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Long time Java programmer. Currently work on software for cable boxes and DVRs, mostly Java some C/C++

2d
awarded  Nice Answer
Dec
23
answered Java Serialization Memory Efficiency
Dec
15
comment How can I make it so Eclipse automatically updates my code in a window as I edit it?
@Adam this video: youtube.com/watch?v=rhN35bGvM8c about 30 minutes in--can you tell if he is using JRebel or not? I've never seen him reference it. Wouldn't it have some visibility in his eclipse? The toolbar certainly looks like stock eclipse--JRebel doesn't even add an icon?
Dec
14
answered How to change the last iteration in an array?
Dec
10
answered Call IF condition inside AsyncTask
Dec
7
answered Benefit of getting an instance in Java
Dec
5
revised How can I make it so Eclipse automatically updates my code in a window as I edit it?
added 1084 characters in body
Dec
5
revised How can I make it so Eclipse automatically updates my code in a window as I edit it?
added 1084 characters in body
Dec
4
revised How can I make it so Eclipse automatically updates my code in a window as I edit it?
added 1228 characters in body
Dec
4
answered How can I make it so Eclipse automatically updates my code in a window as I edit it?
Dec
3
answered A *.exe app made in java, to execute it needs to have java installed?
Dec
3
answered Why can't I use the compare() method without making my class abstract?
Dec
2
comment Why do functions in some popular languages return only a single type of result?
@Ken The advantage of returning a "Little class" is not self-documentation, it's the fact that the two values almost certainly belong together (unless your function is doing too much) and will share common operations--but where do you put those operations? The only option is to inline them in some indirectly related code making reuse much more challenging. I really like your final paragraph which suggests you entertained similar thoughts. I think that like Tuples and Properties, java left many things out because they simply lead to bad practices--no good can come from them so why include them?
Dec
1
comment How to create Java POJO class dynamically?
I added a downvote because the whole concept is such a bad idea that I can't think what else to do. Don't codegen, don't use beans, don't use setters and getters (Btw, a POJO with no business logic that has setters and getters is called a bean pattern, the word pojo is only really needed to differentiate a bean (which needs setters and getters) from a Plain Old Java Object with no requirements whatsoever. What you should use is a hashmap for your specific case since the bean will be created after the code is finished (By user input, you said) or some similar structure.
Dec
1
comment How to create Java POJO class dynamically?
@Pap is absolutely right. I had a huge answer I'm not going to send because it isn't an answer, but basically what you want to use is a hashmap. If you are creating your objects from user input, the only possible advantage of genning a class instead of using a hash (Type safety) is voided because you will have to access the fields reflectively anyway!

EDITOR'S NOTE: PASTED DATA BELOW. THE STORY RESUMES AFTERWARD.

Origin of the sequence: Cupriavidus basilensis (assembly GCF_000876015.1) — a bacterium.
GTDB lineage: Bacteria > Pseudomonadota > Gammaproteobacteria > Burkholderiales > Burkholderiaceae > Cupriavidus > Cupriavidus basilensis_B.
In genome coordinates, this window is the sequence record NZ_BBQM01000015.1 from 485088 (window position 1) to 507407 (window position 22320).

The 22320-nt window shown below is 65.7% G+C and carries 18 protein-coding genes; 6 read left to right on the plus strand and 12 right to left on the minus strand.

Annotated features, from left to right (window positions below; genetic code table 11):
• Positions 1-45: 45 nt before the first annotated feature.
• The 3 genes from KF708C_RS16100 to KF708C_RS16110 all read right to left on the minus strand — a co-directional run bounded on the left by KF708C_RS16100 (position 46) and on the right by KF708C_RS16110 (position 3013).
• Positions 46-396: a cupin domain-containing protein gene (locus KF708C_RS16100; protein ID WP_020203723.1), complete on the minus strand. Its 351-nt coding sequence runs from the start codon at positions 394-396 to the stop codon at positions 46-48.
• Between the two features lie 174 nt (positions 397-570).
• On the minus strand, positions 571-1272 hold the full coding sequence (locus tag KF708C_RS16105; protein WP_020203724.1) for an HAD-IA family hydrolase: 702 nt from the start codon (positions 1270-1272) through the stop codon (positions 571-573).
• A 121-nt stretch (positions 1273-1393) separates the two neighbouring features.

Nov
28
comment Is there something like python's interactive REPL mode, but for Java?
this is interesting. Bluej is like an op repl. Not really useful for the things you currently use a repl for but you might use it to prototype your oo design as you would use a repl to prototype a method.
Nov
27
comment Dynamically create classes in Java
If it is just data, not directly used in code, then the type should not be enforced by the language, it doesn't make sense. If you need type info then track it as more data. If you are going to use it in code, then using a bean pattern leads to bad code in every case I've seen, you should use an annotated hibernate object instead -- one that can contain business logic and not just a bean.
Nov
25
comment How to use goto statement correctly
It's a great answer, +1, but if you ever have the desire to do this you are doing it wrong, period--refactor instead, break out a few other well-named methods instead. If you use this construct then at best you avoid a needed refactor, leaving your code messy AND you obfuscate it with a structure that few programmers understand. More likely you will be thought of as a poor programmer by the rest of the team for being unable to make clearer code. The desire to do this should be considered a very bad code smell.
Nov
20
comment Groovy shell horrendously slow to start
Then it's not memory-Since it's not memory/cpu bound I suppose it could be a timeout. Groovysh tries to open a few config files as it launches, I suppose timing out could cause this kind of behavior. It might be interesting to learn that it was always exactly the same time--like 1 or 2 minutes, indicating that something is timing out (file access over a network?) I've never seen behavior like this and I really can't think of anything else. Sorry I couldn't be of more help--can't vote myself down but Maybe this will help the next guy (in combination with your eventual solution)
Nov
20
comment Groovy shell horrendously slow to start
I just did a quick test. "groovy -e 'while(true);' takes 65mb to run as reported by process mgr, groovysh starts at 126 and goes quickly to 167mb. If you have other java apps running then memory could be afactor. While groovy is launching does windows act extremely sluggish? Are your other java apps responsive? If groovysh is run before any other java apps is it better or the same?